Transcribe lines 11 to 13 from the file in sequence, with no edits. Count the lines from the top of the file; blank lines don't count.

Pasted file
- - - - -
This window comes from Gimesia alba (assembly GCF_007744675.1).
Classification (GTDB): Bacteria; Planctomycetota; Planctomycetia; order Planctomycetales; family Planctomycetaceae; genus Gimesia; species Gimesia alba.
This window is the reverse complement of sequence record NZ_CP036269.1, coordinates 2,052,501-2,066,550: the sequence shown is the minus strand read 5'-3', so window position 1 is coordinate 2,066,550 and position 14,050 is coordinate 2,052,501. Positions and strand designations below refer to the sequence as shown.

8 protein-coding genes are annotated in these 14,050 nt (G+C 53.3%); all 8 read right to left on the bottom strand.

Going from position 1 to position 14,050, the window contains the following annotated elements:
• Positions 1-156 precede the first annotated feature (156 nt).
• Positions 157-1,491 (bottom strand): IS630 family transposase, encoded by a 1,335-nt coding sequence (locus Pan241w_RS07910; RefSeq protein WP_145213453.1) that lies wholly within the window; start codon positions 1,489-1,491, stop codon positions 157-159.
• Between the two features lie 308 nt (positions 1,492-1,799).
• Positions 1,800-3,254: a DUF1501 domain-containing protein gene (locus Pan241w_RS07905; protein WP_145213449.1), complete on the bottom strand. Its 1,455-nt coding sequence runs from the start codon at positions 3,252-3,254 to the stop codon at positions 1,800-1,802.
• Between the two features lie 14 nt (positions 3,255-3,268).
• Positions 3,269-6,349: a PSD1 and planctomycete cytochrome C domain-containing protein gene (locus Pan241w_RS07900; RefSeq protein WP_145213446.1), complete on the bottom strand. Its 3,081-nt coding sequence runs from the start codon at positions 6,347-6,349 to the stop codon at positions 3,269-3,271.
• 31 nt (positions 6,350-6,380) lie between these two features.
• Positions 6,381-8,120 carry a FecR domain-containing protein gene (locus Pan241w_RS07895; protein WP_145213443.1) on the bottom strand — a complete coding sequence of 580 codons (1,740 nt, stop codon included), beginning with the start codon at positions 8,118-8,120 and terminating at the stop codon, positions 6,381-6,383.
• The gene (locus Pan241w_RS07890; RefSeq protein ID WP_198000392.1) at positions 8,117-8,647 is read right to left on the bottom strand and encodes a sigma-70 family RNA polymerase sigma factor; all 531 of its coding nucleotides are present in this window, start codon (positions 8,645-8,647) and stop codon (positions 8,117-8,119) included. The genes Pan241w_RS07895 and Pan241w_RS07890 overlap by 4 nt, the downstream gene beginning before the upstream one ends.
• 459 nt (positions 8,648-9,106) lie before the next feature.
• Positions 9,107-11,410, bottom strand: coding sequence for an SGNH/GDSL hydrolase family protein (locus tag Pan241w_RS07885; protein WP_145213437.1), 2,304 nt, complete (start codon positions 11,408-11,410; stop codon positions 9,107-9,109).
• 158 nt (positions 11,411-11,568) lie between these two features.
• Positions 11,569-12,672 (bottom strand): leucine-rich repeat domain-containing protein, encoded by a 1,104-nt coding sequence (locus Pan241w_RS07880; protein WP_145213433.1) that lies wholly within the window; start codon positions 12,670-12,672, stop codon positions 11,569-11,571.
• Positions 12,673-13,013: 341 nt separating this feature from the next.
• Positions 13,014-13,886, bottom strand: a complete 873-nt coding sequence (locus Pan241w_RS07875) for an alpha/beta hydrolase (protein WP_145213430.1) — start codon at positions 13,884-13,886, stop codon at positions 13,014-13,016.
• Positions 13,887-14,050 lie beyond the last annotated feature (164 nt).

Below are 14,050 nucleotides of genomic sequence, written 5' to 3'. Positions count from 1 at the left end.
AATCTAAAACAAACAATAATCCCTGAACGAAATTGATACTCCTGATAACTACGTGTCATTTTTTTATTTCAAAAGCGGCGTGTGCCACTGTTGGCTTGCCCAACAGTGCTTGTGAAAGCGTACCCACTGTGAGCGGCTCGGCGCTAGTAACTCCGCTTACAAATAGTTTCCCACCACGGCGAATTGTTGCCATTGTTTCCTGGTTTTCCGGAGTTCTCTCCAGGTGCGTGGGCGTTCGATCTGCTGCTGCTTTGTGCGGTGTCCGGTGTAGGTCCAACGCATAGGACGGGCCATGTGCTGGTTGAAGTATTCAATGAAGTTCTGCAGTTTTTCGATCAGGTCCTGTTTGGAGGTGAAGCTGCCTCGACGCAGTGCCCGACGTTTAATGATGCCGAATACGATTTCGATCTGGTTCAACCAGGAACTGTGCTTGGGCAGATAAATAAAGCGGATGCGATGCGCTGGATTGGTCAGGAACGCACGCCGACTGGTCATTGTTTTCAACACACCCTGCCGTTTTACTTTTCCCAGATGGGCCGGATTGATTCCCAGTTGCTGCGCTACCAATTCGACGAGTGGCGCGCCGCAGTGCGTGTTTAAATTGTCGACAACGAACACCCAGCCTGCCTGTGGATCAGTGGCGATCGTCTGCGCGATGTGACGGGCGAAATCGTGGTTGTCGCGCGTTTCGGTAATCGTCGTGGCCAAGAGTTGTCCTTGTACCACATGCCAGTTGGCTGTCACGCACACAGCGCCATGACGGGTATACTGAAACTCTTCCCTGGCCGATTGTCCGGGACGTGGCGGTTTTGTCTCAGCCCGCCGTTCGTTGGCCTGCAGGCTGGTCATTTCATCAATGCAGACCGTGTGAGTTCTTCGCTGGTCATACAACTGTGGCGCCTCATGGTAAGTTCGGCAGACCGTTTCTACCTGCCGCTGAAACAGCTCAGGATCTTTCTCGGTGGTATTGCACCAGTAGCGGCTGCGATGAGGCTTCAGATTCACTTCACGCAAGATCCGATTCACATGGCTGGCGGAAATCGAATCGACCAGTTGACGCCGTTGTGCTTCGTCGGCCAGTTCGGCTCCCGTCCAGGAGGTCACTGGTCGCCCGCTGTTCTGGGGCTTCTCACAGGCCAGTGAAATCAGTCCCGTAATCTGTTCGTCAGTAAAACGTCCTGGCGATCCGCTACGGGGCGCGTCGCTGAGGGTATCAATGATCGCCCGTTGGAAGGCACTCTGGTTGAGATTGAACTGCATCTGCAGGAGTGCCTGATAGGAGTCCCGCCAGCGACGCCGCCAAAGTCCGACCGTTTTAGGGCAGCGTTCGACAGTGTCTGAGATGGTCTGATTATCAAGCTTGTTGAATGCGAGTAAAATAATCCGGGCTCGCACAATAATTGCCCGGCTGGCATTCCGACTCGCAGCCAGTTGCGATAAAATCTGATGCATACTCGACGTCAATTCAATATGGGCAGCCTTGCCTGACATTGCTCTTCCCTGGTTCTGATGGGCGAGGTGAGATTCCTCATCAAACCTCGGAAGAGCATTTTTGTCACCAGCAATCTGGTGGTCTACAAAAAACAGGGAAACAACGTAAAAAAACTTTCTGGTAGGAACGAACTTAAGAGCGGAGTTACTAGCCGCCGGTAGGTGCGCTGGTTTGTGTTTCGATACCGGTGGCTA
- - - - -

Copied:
• Positions 3,269-6,349: a PSD1 and planctomycete cytochrome C domain-containing protein gene (locus Pan241w_RS07900; RefSeq protein WP_145213446.1), complete on the bottom strand. Its 3,081-nt coding sequence runs from the start codon at positions 6,347-6,349 to the stop codon at positions 3,269-3,271.
• 31 nt (positions 6,350-6,380) lie between these two features.
• Positions 6,381-8,120 carry a FecR domain-containing protein gene (locus Pan241w_RS07895; protein WP_145213443.1) on the bottom strand — a complete coding sequence of 580 codons (1,740 nt, stop codon included), beginning with the start codon at positions 8,118-8,120 and terminating at the stop codon, positions 6,381-6,383.